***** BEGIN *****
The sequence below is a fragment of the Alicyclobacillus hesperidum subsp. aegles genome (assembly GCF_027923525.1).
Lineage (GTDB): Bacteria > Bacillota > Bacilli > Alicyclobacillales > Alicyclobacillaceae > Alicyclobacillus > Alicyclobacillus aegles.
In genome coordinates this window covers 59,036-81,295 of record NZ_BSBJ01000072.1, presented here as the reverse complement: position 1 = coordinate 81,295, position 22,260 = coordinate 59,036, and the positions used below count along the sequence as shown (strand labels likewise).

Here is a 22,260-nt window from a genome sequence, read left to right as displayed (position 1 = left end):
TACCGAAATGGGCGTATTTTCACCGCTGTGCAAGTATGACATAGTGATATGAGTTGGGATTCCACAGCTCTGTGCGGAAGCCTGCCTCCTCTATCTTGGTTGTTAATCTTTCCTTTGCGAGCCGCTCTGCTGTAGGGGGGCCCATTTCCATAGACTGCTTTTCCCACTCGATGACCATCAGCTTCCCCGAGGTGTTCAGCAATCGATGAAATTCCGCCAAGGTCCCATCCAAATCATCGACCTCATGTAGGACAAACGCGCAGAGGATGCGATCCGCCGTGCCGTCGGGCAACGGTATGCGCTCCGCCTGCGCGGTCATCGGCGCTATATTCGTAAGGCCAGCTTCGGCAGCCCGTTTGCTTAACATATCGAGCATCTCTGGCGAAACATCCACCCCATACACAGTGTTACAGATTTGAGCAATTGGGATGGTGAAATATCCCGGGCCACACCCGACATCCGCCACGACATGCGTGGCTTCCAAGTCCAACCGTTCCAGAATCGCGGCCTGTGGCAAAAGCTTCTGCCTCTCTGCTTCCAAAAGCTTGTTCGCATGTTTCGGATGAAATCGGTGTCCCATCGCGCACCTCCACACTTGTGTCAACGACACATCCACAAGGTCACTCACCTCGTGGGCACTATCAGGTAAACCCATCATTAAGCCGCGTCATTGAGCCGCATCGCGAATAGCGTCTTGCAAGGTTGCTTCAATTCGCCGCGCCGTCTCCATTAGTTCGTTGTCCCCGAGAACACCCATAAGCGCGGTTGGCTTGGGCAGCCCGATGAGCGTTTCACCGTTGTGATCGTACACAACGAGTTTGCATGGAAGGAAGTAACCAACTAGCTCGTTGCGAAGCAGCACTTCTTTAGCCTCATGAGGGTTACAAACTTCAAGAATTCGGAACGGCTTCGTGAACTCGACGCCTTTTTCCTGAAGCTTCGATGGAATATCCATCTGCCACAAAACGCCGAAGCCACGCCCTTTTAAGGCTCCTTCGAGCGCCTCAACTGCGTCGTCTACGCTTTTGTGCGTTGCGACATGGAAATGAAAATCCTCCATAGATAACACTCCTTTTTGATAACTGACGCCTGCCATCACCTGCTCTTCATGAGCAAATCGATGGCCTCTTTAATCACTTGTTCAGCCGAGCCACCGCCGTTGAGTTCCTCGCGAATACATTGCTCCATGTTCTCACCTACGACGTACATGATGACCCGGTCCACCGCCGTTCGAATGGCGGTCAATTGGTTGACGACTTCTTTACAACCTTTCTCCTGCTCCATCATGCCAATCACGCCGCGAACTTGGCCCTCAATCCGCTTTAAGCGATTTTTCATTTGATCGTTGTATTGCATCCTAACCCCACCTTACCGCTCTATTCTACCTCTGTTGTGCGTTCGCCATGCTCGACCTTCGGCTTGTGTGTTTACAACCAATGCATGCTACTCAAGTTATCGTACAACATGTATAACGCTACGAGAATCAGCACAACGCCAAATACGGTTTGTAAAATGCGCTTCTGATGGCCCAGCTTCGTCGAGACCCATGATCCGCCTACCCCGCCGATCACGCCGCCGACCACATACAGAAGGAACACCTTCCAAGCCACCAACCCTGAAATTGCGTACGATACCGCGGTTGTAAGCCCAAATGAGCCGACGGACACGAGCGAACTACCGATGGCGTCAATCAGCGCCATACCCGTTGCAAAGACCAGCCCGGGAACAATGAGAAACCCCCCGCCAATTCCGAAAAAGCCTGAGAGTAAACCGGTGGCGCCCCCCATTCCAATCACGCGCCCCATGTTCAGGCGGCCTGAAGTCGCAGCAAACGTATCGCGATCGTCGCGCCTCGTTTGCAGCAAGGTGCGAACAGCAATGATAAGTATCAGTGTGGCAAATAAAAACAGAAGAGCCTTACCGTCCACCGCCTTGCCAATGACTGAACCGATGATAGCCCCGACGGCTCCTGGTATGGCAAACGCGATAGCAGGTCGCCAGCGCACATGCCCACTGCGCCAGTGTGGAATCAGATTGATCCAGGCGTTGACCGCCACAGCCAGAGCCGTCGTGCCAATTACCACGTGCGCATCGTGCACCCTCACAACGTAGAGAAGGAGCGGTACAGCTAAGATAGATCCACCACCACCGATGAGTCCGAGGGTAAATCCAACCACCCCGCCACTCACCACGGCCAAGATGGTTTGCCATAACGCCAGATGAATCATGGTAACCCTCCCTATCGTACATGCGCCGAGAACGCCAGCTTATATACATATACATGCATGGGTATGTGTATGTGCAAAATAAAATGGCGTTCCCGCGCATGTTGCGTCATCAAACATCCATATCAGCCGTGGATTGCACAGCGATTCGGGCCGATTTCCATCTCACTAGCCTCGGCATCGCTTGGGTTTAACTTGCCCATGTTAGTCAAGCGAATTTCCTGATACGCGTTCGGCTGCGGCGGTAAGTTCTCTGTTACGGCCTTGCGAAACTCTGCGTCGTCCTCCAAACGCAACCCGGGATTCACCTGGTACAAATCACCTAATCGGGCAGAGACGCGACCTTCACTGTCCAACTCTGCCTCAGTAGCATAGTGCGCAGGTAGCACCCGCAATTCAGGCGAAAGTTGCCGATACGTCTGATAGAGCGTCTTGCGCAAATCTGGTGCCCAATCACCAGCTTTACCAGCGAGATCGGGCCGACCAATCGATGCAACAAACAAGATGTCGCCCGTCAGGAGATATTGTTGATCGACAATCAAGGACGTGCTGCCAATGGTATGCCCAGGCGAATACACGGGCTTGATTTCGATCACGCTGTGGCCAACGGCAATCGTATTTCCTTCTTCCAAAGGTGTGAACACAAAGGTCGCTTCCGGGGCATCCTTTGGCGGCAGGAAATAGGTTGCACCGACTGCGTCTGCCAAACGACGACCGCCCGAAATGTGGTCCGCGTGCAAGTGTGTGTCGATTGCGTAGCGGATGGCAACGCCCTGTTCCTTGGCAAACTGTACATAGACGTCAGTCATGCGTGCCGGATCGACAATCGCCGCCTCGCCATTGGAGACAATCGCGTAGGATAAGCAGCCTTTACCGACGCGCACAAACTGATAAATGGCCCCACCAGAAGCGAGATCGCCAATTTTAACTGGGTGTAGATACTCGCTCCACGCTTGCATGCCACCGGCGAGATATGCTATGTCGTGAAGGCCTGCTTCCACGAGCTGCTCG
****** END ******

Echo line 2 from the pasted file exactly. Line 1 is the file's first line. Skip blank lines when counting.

Lineage (GTDB): Bacteria > Bacillota > Bacilli > Alicyclobacillales > Alicyclobacillaceae > Alicyclobacillus > Alicyclobacillus aegles.